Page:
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Eurasian Soil Science

, Volume 43, Issue 10, pp 1174–1183 | Cite as

Transformation of the soil organic matter under the extreme pollution by emissions of the Severonikel smelter

  • G. M. KashulinaEmail author
  • V. N. Pereverzev
  • T. I. Litvinova
Degradation, Rehabilitation, and Conservation of Soils

Abstract

The direct impact of the long-term extreme pollution by emissions of the Severonikel copper-nickel processing plant per se is not capable of inhibiting the organic matter transformation even within the local zone of this enterprise. However, a great number of indirect pollution factors can affect the organic matter content and the composition of the soils in the local zone. The destruction of the vegetation and the changes in the amount and botanical composition of the falloff influence the soil humus status to the greatest extent. As fresh falloff is absent, the old (formerly accumulated) organic matter of the soils is gradually mineralized, and its content decreases. In the most damaged ecosystems of the local zone, the soils have lost almost all their organic matter, and their properties are returning to those of the initial parent rock. The disturbance of the water regime of some ecosystems and of the whole landscape intensifies the migration of substances within the soil profiles and in the whole landscape. This is the second by significance factor affecting the humus status of the soils in the local zone. The transformation of the organic soil profiles under the influence of the indirect factors is sufficient to change their taxonomic position at the level of subtypes or type.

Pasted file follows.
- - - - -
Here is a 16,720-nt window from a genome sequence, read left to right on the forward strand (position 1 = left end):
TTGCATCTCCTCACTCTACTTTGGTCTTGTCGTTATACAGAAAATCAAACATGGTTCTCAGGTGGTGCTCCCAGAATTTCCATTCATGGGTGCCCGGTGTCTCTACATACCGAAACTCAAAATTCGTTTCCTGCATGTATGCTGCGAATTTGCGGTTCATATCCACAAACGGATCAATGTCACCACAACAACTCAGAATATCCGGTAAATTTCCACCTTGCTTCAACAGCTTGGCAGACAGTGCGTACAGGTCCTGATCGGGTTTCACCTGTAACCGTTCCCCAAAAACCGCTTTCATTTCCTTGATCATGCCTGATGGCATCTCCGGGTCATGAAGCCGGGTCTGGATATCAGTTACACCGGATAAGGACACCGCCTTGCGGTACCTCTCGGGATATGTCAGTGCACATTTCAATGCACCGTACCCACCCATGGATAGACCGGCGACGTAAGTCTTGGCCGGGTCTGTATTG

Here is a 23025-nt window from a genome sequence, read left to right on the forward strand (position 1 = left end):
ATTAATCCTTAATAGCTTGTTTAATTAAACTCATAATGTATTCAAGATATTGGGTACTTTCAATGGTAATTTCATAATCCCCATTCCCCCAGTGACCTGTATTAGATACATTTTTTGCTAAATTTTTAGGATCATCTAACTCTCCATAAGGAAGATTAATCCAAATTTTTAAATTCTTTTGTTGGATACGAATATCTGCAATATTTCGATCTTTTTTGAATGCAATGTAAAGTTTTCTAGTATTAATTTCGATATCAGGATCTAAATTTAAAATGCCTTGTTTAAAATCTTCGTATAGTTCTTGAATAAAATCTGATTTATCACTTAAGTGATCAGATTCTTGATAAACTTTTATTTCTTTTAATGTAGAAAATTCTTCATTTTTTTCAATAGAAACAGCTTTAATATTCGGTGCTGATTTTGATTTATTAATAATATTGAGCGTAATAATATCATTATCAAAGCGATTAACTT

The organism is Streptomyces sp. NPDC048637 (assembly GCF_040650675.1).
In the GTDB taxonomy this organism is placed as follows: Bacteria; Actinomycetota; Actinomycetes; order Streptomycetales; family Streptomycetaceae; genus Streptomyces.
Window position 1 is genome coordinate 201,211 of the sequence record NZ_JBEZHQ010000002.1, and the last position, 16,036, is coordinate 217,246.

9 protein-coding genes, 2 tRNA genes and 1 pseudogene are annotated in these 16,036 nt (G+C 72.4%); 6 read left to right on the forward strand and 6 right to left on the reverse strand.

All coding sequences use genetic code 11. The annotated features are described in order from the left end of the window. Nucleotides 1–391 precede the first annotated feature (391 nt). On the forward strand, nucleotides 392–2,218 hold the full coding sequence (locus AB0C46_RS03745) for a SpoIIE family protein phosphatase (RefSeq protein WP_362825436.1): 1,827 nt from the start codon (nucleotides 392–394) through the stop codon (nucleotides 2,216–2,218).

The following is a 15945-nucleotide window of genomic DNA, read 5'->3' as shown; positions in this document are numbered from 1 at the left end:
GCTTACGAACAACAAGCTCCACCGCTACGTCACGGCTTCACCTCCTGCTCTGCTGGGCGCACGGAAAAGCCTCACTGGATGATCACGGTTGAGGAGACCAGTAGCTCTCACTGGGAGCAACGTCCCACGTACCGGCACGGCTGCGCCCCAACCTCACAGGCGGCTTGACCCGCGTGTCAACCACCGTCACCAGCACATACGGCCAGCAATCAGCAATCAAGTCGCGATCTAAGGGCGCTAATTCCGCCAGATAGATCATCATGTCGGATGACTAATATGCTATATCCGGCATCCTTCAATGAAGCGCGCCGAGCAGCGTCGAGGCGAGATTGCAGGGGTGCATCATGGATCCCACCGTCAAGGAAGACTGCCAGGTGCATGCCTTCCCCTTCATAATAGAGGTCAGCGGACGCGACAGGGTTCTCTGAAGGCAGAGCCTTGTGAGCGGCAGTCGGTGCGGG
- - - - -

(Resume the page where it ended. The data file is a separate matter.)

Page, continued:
Keywords

Humus Fulvic Acid EURASIAN Soil Science Local Zone Botanical Composition 
These keywords were added by machine and not by the authors. This process is experimental and the keywords may be updated as the learning algorithm improves.

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Copyright information

© Pleiades Publishing, Ltd. 2010

Authors and Affiliations

  • G. M. Kashulina
    • 1
    Email author
  • V. N. Pereverzev
    • 1
  • T. I. Litvinova
    • 1
  1. 1.Polar Alpine Botanical Garden-Institute, Kola Scientific CenterRussian Academy of SciencesApatityRussia

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